Letters

Letters 08-31-2015

Inalienable Rights This is a response to the “No More State Theatre” in your August 24th edition. I think I will not be the only response to this pathetic and narrow-minded letter that seems rather out of place in the northern Michigan that I know. To think we will not be getting your 25 cents for the movie you refused to see, but more importantly we will be without your “two cents” on your thoughts of a marriage at the State Theatre...

Enthusiastically Democratic Since I was one of the approximately 160 people present at when Senator Debbie Stabenow spoke on August 14 in Charlevoix, I was surprised to read in a letter to Northern Express that there was a “rather muted” response to Debbie’s announcement that she has endorsed Hillary Clinton for president...

Not Hurting I surely think the State Theatre will survive not having the homophobic presence of Colleen Smith and her family attend any matinees. I think “Ms.” Smith might also want to make sure that any medical personnel, bank staff, grocery store staff, waiters and/or waitress, etc. are not homosexual before accepting any service or product from them...

Stay Home I did not know whether to laugh or cry when I read the letter of the extremely homophobic, “disgusted” writer. She now refuses to patronize the State Theatre because she evidently feels that its confines have been poisoned by the gay wedding ceremony held there...

Keep Away In response to Colleen Smith of Cadillac who refused to bring her family to the State Theatre because there was a gay wedding there: Keep your 25 cents and your family out of Traverse City...

Celebrating Moore And A Theatre I was 10 years old when I had the privilege to see my first film at the State Theatre. I will never forget that experience. The screen was almost the size of my bedroom I shared with my older sister. The bursting sounds made me believe I was part of the film...

Outdated Thinking This letter is in response to Colleen Smith. She made public her choice to no longer go to the State Theater due to the fact that “some homosexuals” got married there. I’m not outraged by her choice; we don’t need any more hateful, self-righteous bigots in our town. She can keep her 25 cents...

Mackinac Pipeline Must Be Shut Down Crude oil flowing through Enbridge’s 60-yearold pipeline beneath the Mackinac Straits and the largest collection of fresh water on the planet should be a serious concern for every resident of the USA and Canada. Enbridge has a very “accident” prone track record...

Your Rights To Colleen, who wrote about the State Theatre: Let me thank you for sharing your views; I think most of us are well in support of the first amendment, because as you know- it gives everyone the opportunity to express their opinions. I also wanted to thank Northern Express for not shutting down these types of letters right at the source but rather giving the community a platform for education...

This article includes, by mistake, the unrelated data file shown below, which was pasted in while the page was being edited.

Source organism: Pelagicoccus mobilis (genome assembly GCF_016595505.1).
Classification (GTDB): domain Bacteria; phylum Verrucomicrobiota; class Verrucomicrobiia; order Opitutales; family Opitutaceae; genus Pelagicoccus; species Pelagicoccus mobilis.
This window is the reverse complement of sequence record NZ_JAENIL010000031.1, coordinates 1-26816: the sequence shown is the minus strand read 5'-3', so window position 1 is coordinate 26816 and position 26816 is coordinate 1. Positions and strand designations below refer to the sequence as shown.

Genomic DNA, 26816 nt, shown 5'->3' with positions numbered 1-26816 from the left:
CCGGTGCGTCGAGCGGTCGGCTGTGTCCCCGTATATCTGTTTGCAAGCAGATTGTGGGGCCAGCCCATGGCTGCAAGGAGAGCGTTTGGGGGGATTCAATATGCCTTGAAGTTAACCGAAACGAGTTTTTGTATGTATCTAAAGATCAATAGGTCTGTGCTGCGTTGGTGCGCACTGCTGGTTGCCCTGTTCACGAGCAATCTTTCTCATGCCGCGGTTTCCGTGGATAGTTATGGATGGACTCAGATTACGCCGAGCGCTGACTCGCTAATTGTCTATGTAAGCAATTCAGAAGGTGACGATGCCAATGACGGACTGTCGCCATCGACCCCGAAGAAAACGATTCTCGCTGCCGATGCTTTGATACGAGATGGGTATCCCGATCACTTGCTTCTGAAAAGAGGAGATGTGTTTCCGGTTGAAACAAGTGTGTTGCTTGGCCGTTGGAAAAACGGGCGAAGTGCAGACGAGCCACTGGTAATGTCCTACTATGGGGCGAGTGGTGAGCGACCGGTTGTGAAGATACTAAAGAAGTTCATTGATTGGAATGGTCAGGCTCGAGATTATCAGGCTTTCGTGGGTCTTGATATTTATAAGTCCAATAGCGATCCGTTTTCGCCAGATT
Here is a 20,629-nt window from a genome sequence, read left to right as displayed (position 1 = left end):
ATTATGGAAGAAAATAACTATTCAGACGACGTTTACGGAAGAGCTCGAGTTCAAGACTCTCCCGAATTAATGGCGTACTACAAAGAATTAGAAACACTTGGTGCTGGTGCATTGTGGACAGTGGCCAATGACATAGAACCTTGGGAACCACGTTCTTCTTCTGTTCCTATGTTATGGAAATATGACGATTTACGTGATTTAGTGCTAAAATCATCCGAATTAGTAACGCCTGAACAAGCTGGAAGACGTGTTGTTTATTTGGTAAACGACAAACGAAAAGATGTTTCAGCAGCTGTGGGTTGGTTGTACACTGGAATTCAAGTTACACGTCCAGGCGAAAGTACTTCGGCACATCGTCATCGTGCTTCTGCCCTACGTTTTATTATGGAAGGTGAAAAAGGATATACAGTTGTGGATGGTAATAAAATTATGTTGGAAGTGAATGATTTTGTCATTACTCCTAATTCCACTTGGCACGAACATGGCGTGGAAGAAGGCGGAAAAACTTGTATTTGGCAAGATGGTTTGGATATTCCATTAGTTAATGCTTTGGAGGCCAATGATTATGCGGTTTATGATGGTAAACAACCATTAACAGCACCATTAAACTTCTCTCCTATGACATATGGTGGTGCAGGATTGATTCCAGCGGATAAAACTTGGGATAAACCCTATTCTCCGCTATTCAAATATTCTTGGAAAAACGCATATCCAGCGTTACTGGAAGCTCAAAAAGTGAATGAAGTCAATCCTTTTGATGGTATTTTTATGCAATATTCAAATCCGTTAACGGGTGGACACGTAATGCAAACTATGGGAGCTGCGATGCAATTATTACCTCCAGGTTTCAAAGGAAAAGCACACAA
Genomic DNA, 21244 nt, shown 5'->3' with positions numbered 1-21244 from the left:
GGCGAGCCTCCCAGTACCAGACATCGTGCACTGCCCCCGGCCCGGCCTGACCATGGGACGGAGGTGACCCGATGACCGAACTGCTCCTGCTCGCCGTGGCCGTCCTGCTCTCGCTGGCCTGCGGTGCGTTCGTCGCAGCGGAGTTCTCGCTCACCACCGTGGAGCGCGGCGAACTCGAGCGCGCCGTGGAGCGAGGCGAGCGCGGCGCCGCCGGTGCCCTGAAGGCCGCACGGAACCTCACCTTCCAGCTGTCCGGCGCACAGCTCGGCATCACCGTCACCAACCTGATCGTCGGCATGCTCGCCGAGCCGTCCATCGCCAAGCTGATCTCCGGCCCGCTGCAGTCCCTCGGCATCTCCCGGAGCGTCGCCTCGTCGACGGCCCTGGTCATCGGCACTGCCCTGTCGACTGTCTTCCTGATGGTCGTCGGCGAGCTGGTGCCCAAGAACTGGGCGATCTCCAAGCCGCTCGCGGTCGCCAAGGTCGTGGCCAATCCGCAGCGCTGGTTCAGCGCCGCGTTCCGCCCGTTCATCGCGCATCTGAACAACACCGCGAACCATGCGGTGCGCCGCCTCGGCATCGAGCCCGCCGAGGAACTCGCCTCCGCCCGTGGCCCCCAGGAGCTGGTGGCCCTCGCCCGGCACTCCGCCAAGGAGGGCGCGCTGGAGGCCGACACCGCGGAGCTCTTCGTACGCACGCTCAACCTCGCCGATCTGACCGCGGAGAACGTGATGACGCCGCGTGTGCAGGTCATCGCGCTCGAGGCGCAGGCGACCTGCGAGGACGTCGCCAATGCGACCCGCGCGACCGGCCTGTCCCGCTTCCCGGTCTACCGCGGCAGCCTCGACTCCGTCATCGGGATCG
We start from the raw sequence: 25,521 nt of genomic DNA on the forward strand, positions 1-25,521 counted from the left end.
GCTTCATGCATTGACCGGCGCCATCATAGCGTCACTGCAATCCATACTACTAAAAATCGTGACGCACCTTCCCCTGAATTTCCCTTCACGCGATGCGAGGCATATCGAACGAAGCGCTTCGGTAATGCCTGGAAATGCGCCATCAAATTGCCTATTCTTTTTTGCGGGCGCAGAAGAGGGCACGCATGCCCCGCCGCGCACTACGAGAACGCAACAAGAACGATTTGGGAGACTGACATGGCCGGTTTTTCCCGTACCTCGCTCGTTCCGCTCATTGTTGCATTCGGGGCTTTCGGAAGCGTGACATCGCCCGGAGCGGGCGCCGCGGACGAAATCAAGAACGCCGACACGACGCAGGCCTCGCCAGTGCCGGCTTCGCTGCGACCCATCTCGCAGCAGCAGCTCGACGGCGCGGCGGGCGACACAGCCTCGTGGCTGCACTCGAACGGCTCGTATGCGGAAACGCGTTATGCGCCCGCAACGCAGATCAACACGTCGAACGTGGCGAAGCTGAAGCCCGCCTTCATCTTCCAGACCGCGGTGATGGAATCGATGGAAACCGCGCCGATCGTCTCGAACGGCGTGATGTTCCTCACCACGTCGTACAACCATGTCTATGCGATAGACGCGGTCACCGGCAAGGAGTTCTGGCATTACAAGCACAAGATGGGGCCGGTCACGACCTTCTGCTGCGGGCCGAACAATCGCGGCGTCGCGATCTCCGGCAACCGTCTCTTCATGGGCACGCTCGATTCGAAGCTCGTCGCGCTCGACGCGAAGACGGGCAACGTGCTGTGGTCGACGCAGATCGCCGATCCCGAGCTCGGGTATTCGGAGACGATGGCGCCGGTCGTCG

No Role Model [Fascinating Person from last week’s issue] Jada quoted: “I want to be a role model for girls who are interested in being in the outdoors.” I enjoy being in the outdoors, but I don’t want to kill animals for trophy...

Home · Articles · News · Art · Miracle Productions unveils a...
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Miracle Productions unveils a Phantom

Rick Coates - July 14th, 2008
Every town has its “best kept secrets,” and certainly Northern Michigan is no exception. One of these is Miracle Productions. This local production company is now in its fourth season of offering
off-Broadway productions here in Northern Michigan.
This week Traverse City-based Miracle Productions will present Yeston & Kopit’s “Phantom” at the Milliken Auditorium, located within the Dennos Museum on the campus of Northwestern Michigan College. “Phantom” will be performed July 17-19 and July 24-26.
“I really believe we are the best-kept secret in the area,” said Pat Gallagher, co-founder and producer/director of productions at Miracle. “These are professional productions that are as good if not better than any of the traveling productions out there.”
Gallagher knows talent. She is legendary in local theater circles for overseeing the annual theatrical productions at Traverse City West and Traverse City Central (for the past 21 years), with 35 productions to her credit. She created Miracle Productions with her husband Bernie four years ago because she wanted to give students from the area an opportunity to gain professional experience.
So confident in the talent of students from the region Gallagher invested money from her retirement to launch Miracle Productions.